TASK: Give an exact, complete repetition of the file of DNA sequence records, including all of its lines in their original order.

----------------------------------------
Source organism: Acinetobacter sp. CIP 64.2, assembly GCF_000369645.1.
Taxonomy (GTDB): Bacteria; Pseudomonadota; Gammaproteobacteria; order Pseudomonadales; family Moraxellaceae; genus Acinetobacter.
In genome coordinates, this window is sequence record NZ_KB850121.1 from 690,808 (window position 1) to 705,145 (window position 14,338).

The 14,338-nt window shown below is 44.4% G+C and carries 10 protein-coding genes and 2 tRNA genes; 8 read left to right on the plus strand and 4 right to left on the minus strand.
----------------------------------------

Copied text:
Source organism: Acinetobacter sp. CIP 64.2, assembly GCF_000369645.1.
Taxonomy (GTDB): Bacteria; Pseudomonadota; Gammaproteobacteria; order Pseudomonadales; family Moraxellaceae; genus Acinetobacter.
In genome coordinates, this window is sequence record NZ_KB850121.1 from 690,808 (window position 1) to 705,145 (window position 14,338).

The 14,338-nt window shown below is 44.4% G+C and carries 10 protein-coding genes and 2 tRNA genes; 8 read left to right on the plus strand and 4 right to left on the minus strand.